Cruel

Cruel: (adj) willfully or knowingly causing pain or distress to others.

You do know that your clock doesn’t say, right?

I’m talking about when we casually cite, “The clock says…” and we note the time.

Since clocks can’t speak, they can’t say.

Some folks would say that’s being picky. (Actually, it’s a little trick you learn in writing to make sure you don’t have grumblers and complainers instantly mocking you because you claim to have a talking clock.)

But two nights ago, I caught my clock reading, “2:53 A.M.”

Suddenly I was wide awake.

It’s amazing that during some of these midnight stirrings, it feels like you could get up and build a bridge. And then, five hours later when you’re supposed to get up and bridge something, you can barely move.

We are strangely constructed, curiously functioning and unfathomable in our conclusion.

But since the clock read “2:53,” I decided to ask what the plot was. Yes—my brain always has some sort of idea it’s brewing, contrary to what I might think about during the day, and also frequently critical of my self-assured attitude.

The question on this particular awakening was, “How have I been cruel?”

When I’m better prepared—after the selection of my favorite shirt and a good breakfast—I would probably insist that I’m not cruel. But my brain was reading something else at 2:54 in the morning. So I stayed quiet and listened.

This is the lecture I received:

You are cruel when you withhold appreciation simply because you believe you’ve already expressed your favor.

You are cruel when you know someone requires a hug and you supply a handshake instead.

You are cruel when your friend has contacted you by text or email, and you arbitrarily decide to return it—the next day.

You are cruel when you hear an ignorant statement made in your presence and you let it go without comment, thinking it’s none of your damn business.

You are cruel when you turn into cement over an issue of spirituality, politics or morality because you think it makes you appear more righteous.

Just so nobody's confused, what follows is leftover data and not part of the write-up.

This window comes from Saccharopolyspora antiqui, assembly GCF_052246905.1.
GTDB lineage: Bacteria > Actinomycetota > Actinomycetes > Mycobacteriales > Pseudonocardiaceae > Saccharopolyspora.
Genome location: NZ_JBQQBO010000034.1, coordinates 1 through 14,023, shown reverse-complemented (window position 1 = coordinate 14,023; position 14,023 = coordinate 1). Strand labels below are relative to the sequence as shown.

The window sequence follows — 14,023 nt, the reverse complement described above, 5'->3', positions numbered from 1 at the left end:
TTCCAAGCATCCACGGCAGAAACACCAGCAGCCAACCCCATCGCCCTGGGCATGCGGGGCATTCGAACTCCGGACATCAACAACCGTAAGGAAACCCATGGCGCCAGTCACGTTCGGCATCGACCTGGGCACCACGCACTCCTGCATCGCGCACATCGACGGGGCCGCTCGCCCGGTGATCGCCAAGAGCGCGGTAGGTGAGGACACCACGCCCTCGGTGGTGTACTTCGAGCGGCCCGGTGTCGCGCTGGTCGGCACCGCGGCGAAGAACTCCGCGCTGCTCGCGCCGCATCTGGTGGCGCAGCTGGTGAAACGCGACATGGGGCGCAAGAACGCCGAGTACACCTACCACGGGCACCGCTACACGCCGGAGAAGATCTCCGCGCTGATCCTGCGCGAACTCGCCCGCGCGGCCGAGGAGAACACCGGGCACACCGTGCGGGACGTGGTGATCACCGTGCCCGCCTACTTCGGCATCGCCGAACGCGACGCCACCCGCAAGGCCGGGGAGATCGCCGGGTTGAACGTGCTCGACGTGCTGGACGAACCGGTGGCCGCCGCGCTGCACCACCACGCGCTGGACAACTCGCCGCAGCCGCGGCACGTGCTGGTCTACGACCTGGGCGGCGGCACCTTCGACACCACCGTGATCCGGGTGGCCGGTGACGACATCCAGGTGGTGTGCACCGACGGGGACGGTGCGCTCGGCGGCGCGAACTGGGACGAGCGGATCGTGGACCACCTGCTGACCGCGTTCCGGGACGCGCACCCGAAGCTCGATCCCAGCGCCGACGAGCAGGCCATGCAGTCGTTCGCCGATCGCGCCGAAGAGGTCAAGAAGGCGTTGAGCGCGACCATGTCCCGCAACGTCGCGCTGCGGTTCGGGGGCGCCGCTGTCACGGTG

You are cruel when you comply to the mediocrity of a situation or the indifference of a room because there’s no need to be a boat-rocker.

You are cruel when you no longer believe you’re capable of being cruel.

I don’t like it when my clock reads.

I guess I’m just like everyone else:

I would be completely satisfied with an ignorant time piece.

funny wisdom on words that begin with a C


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Covert Action

Covert action: (n) a secret action undertaken to influence the course of political events, as a government intelligence operation.

Stubborn doesn’t work.

Oh, we think it does. Somehow or another we believe that “sticking to our guns” empowers us to win the day.

Think about that phrase: “sticking to your guns.”

May I point out that if you’ve had to introduce a gun into a situation, maybe arbitration has failed.funny wisdom on words that begin with a C

We live in a time when people are impressed with the ability to stubbornly hold on to their politics and their beliefs. It makes it very difficult to have the kind of intelligent conversation which allows for everyone to walk away, head out the door, and on their way home, change their minds just a little.

Maybe that’s the best we can do—just change ourselves a teeny bit, so we don’t come across too predictable or too obnoxious.

Yet I will tell you—it is fruitless to approach a stubborn person with a stubborn profile. You will never argue down someone who’s argumentative. And for those who believe they have found the secret of God, you are wasting your time blurting out a piece of theological insight that might enhance their profile and journey.

Those who still give a damn, wish to see some change and are yearning for a humanity that is as humane to humans as it is to animals, well…

If that’s what you want, you’re going to have to be covert.

You’re going to need to be humorous when others are blatantly serious.